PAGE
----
My main reason for writing (I do this twice daily, but we’ll focus on morning writing here) is to capture my thoughts in the moment so I can return to them later when my thoughts and memories may have changed. My daily goals derive in part from my morning writing. If I’m thinking about something after I wake up, chances are that it may be important enough to capture and turn into an actionable goal later on.

Secondarily, but still important: writing does for the brain what pushups do for the body. Journaling is my morning mind workout. Not too intense, but just enough to jog my thoughts and set myself up to tackle more challenging mental exercises that will come my way.

Time Investment: 10-12 minutes


Step 6: Breakfast

This step is probably the first to get skipped if I’m in a rush. But if I’m intentional and manage my time properly, taking the time to cook breakfast provides a few benefits.

First off, I don’t meditate. Just like waking up at 4am, meditation is one of those tactics everyone in the productivity game seems to swear by. I myself have never found the practice helpful. That being said, I do get similar benefits when I cook breakfast. I make one of two meals [almost] every morning (eggs, toast, and smoked turkey sausage, or occasionally a fruit smoothie with Greek yogurt). Throw in a cup of cold brew coffee, and that’s pretty much it. I don’t have to think about much while I prepare it, but it forces me to think just enough to maintain a sense of presence in what I’m doing. It forces my mind to slow down and focus on the task at hand, which brings me the same sense of calmness I assume others get from five minutes on Headspace.

I’m also useless when I’m hungry. So breakfast helps.

Time Investment: 10-20 minutes (preparing + eating)


Step 7: Cleanup

I hate having a messy space, and I hate dedicating an entire day (or even several hours) to cleaning. Dedicating just a few minutes each morning to cleaning the house goes a long way for me. Make the bed, take clothes to the laundry, put away dishes, and clean up my desk. It takes very little time, yet somehow provides a world of peace.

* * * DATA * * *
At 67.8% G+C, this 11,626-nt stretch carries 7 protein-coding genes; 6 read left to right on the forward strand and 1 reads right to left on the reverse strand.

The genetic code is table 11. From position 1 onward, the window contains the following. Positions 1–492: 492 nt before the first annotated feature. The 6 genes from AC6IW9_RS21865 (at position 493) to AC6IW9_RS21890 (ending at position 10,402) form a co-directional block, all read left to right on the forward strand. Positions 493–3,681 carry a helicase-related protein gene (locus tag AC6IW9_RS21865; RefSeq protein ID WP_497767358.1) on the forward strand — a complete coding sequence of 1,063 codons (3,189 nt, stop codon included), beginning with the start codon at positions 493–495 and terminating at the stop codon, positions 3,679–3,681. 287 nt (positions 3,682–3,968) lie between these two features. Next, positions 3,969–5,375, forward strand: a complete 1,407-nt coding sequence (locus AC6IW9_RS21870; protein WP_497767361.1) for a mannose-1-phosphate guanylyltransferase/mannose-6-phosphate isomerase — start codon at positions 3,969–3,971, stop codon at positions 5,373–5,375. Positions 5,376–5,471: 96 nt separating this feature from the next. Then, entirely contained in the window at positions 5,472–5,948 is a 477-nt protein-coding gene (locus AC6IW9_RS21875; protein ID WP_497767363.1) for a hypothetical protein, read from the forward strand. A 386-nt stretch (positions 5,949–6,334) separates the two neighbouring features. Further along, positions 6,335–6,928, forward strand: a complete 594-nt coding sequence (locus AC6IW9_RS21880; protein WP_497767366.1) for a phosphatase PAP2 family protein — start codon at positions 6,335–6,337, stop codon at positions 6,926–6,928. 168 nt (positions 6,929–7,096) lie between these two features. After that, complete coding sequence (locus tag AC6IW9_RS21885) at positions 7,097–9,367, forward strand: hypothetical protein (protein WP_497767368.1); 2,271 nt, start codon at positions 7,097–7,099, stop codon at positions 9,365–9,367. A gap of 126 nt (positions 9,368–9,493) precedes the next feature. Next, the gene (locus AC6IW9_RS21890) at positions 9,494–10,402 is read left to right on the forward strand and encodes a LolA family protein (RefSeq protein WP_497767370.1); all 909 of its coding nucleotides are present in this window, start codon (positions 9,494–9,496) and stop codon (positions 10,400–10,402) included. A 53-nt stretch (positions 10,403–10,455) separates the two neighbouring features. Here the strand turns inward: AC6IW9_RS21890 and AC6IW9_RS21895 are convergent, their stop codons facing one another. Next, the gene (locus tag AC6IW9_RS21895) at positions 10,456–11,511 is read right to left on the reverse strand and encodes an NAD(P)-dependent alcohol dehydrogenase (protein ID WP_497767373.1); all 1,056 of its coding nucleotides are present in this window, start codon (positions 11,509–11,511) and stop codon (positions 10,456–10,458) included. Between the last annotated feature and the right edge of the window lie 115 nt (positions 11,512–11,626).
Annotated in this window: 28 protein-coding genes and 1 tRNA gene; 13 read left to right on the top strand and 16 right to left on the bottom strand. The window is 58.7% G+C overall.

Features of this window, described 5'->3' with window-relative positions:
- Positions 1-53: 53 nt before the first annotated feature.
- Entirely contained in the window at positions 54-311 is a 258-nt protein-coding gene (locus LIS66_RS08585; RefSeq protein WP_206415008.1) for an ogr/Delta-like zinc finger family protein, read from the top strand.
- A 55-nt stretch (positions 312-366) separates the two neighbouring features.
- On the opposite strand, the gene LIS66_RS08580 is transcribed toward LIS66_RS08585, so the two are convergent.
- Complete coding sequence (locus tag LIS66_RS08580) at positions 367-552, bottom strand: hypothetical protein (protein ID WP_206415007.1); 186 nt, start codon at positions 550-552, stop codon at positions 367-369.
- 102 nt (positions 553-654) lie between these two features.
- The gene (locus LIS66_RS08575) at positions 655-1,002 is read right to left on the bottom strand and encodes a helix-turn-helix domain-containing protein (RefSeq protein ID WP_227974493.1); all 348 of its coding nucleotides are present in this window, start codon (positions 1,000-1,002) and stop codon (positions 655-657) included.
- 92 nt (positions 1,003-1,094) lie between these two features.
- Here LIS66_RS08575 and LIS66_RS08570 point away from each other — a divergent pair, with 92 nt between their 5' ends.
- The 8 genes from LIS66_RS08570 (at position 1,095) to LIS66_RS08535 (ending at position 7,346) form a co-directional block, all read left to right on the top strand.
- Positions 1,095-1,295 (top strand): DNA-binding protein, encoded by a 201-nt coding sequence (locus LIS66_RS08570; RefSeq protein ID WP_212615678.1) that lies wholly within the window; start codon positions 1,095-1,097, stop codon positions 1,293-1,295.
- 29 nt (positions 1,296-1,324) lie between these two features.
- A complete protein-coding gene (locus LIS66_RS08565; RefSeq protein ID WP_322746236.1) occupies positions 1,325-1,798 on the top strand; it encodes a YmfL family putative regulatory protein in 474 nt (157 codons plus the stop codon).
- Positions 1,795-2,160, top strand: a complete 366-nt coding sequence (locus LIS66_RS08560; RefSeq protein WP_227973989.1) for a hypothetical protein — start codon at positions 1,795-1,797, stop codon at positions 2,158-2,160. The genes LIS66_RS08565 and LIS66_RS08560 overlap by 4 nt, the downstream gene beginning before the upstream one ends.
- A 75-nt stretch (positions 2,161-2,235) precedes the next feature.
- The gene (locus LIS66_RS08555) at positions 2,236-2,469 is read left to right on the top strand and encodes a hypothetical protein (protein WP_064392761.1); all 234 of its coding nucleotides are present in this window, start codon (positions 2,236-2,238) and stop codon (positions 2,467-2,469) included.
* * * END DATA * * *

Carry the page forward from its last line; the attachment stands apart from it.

Time Investment: 5-10 minutes


Step 8: Hygiene

Brush and floss, kids. I don’t think I need to explain why this is important. Y’all take care of your gross selves.

Time Investment: 3-5 minutes


Step 9: Set daily priorities

The only way I know whether or not I’m being productive is if I know what I’m trying to produce throughout the day. If I don’t have a daily list of priorities my day feels aimless, and I usually end up spending time on less important tasks.

Daily priorities always follow larger priorities and goals. That said, things come up and we can easily find ourselves distracted or off-task throughout the day. It’s important to leave space in your day for these distractions, but not too much. You need to find the means and will to push back on or delegate one-off tasks as much as possible—especially if they serve little function towards other goals you’ve established.

Time Investment: 5-8 minutes


So that’s it. All in (minus the previous night’s sleep), that’s roughly an hour to an hour and a half that I need for myself before starting each day.

Everyone is different, and has different circumstances and priorities (I’m childless and have no commute most days, both which make a world of difference). As such, please do not take this as some sort of productivity gospel. Ultimately you have to do what works for you and adapt to reality where necessary. What’s most important is to experiment and find a routine that fits your life and impacts your days, weeks, months and years for the better.